Wednesday, 16 May 2012

What kind of investigation?

There's plenty of coverage of the removal of one of A4e's contracts today, but most of it just repeats the press release.  We saw at Prime Minister's Questions how the government wants to spin the NAO report; Cameron focussed on how quickly the Work Programme had been got up and running.  It's left to the Guardian and the Yorkshire Post to highlight a significant omission.  
You remember that leaked internal A4e report which showed how much probable and potential fraud was going on?  It was important enough for the BBC to break its vow of silence on the A4e issue.  But it wasn't, apparently, important enough for the DWP to want to look at it.  They didn't ask for it.  Margaret Hodge isn't happy about that, naturally, and wants a more complete investigation.  It raises the question of what kind of investigation the DWP thought it was conducting.  The phrases "whitewash" and "damage limitation" spring to mind.  

Another major point in the National Audit Office report is reported in the Guardian.  "...  allegations against A4e represented just under 10% of cases where fraud was substantiated.  Over 40 cases occurred in other back-to-work companies, representing total losses since 2006 of a quarter of a million pounds.  Out of a total of 126 reported cases of potential fraud the DWP concluded that there was no case to answer in 75 cases. Of the remaining cases, the NAO report said, '24 were of false representation [fraud], 22 of non-compliance' and five were still under investigation. The total losses to fraud since 2006 averaged £129,000 a year, which it described as a 'small' loss in comparison to a total expenditure of £829m on employment schemes in 2011-2012 alone."
An unexpected advert on Twitter from Paul Lewis, who is one of the BBC's financial experts.


  1. This sounds like being a little bit pregnant or the old standby,Guilty your Honour but with a really good excuse.As a WP customer(mandatory) getting any answer let alone a straight one is like a dog chasing its tail.In the past the standard response is the dreaded "Black Box" answer,maybe these investigators should look in this Box,I believe they will find it is as empty as the morality of the providers of this programme.

  2. So its ok to break the law so long as its a Small amount.. £129,000 a year is nothing so it isnt a CRIME..

  3. Is it not time all wp providers now get a dwp audit? Only way to get things in the open. At which other companies did fraud happen?

  4. Andrew Dutton's media statement of “These findings demonstrate what I have always maintained to be true – that there is no place for fraud at A4e – and make it clear that A4e has strong controls around its flagship contract, the Work Programme.” Are A4E staff expenses included in this also?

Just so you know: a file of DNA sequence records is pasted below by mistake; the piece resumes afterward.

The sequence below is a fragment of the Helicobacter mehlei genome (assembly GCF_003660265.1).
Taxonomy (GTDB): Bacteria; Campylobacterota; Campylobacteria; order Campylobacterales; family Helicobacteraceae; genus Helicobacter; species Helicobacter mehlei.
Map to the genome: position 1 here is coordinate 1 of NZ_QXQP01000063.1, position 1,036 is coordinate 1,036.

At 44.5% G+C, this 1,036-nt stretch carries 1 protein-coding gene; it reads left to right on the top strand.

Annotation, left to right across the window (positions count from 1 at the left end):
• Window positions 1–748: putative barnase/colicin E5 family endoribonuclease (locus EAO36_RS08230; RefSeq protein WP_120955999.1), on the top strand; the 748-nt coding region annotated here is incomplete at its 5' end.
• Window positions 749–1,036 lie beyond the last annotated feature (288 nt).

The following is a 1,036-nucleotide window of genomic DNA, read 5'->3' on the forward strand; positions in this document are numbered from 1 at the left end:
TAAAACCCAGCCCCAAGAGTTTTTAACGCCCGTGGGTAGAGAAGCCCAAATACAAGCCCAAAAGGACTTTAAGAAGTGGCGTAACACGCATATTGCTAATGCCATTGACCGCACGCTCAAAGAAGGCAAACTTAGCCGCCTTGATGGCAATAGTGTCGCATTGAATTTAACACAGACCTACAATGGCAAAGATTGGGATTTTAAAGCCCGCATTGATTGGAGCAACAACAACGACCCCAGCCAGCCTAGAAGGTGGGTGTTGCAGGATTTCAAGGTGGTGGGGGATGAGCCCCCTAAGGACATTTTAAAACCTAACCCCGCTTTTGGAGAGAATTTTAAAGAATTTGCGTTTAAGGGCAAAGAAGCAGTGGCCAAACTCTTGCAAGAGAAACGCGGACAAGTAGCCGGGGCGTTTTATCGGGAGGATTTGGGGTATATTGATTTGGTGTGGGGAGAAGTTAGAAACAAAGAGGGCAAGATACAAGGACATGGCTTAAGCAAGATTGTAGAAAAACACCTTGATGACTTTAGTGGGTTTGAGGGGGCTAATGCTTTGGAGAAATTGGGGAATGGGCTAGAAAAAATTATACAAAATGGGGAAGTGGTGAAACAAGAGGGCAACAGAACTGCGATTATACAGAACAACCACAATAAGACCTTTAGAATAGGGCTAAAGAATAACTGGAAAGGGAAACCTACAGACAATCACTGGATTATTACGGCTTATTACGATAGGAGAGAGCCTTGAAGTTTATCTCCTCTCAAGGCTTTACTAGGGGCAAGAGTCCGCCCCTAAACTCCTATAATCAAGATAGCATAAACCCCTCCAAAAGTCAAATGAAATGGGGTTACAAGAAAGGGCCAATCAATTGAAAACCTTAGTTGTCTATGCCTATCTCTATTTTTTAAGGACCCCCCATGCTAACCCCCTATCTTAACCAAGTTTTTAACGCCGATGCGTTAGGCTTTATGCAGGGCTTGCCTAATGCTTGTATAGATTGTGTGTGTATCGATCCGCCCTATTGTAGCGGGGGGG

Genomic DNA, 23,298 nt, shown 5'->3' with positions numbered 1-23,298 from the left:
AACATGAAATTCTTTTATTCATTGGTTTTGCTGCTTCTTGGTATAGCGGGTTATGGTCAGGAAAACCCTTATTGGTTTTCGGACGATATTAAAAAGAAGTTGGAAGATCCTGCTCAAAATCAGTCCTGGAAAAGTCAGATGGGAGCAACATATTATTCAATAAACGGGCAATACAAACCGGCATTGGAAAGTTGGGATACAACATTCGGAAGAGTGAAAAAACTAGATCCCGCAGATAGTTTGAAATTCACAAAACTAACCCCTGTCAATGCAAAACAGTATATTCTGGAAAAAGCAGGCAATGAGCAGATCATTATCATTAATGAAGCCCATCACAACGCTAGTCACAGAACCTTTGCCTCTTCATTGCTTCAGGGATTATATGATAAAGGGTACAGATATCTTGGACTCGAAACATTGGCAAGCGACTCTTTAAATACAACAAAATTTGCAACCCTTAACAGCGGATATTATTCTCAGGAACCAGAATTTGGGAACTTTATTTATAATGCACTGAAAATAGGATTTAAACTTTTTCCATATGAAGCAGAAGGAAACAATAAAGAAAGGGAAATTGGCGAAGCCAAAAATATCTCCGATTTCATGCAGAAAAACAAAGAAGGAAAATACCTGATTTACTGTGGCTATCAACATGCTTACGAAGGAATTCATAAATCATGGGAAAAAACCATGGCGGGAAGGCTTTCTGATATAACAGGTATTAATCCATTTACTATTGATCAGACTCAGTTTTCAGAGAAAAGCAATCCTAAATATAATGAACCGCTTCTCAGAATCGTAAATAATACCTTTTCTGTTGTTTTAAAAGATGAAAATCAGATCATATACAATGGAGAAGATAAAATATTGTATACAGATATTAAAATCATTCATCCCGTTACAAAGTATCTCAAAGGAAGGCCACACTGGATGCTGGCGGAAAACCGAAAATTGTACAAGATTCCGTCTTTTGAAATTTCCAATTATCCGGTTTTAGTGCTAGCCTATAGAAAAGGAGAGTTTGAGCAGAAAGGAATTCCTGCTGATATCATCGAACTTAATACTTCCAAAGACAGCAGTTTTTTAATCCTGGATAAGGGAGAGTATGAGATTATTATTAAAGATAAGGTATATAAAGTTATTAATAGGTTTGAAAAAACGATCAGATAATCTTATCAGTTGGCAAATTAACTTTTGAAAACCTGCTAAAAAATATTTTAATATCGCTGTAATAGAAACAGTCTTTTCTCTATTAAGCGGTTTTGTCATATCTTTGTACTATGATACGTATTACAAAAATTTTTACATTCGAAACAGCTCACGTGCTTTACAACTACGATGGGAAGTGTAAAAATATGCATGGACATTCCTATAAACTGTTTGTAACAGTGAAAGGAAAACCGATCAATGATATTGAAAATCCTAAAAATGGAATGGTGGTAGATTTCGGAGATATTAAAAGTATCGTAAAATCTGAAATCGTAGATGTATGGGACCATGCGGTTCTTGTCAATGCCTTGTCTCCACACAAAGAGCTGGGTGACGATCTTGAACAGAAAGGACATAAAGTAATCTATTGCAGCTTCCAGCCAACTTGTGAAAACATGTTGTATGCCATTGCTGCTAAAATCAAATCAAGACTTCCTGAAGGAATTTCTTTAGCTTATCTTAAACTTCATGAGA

5. Historian

    I agree with what you are saying but I do urge caution, all the same.

    The present Tory Party is ideologically opposed to any sort of notion of a "Welfare State." That bit is obvious, imho. Apparently, this belief and all of the Tories' propaganda about it are immensely popular with the potentially-voting-Tory-next-time General Public.

    The Lib-Dems do seem to me to be doing a good job of keeping the Tories' wilder ideas about Welfare under a modicum of control (admittedly only because the Lib-Dems also only want votes) but they do seem to be curbing the Tories, all the same.

    Meanwhile, Blair & Mandy seem to be planning a come-back. If there were a General Election tomorrow, I reckon that Blair would win it hands down, just as he did in 1997. People are extremely fickle about how they vote, I suspect. All over Europe, people are now showing that they reject the current notion of "austerity," too.

    It is difficult to see where the real "balance of power" lies, I reckon. Which side will win this ideological battle?

    A4E is not necessarily the arch-villain of the "Welfare Piece," imho.

    Sure, there have been a number of instances of A4E bullying their customers. That is undeniable. Even the NAO say so. It is also true that A4E have acquired a simply terrible reputation for themselves (largely because of Emma Harrison imho.)

    That said, even the Tories have now warned Time on A4E. A4E have been given a breathing space in which to get A4E's act up together. I suspect that A4E will now succeed.

  6. "The total losses to fraud since 2006 averaged £129,000 a year, which it described as a 'small' loss in comparison to a total expenditure of £829m on employment schemes in 2011-2012 alone."

    Remember those anti-benefit fraud ads a few years ago? You know the ones that showed people working cash in hand, on the sly and not declaring that their partner was living with them. The end message was clear - "NO IF'S, NO BUT'S!".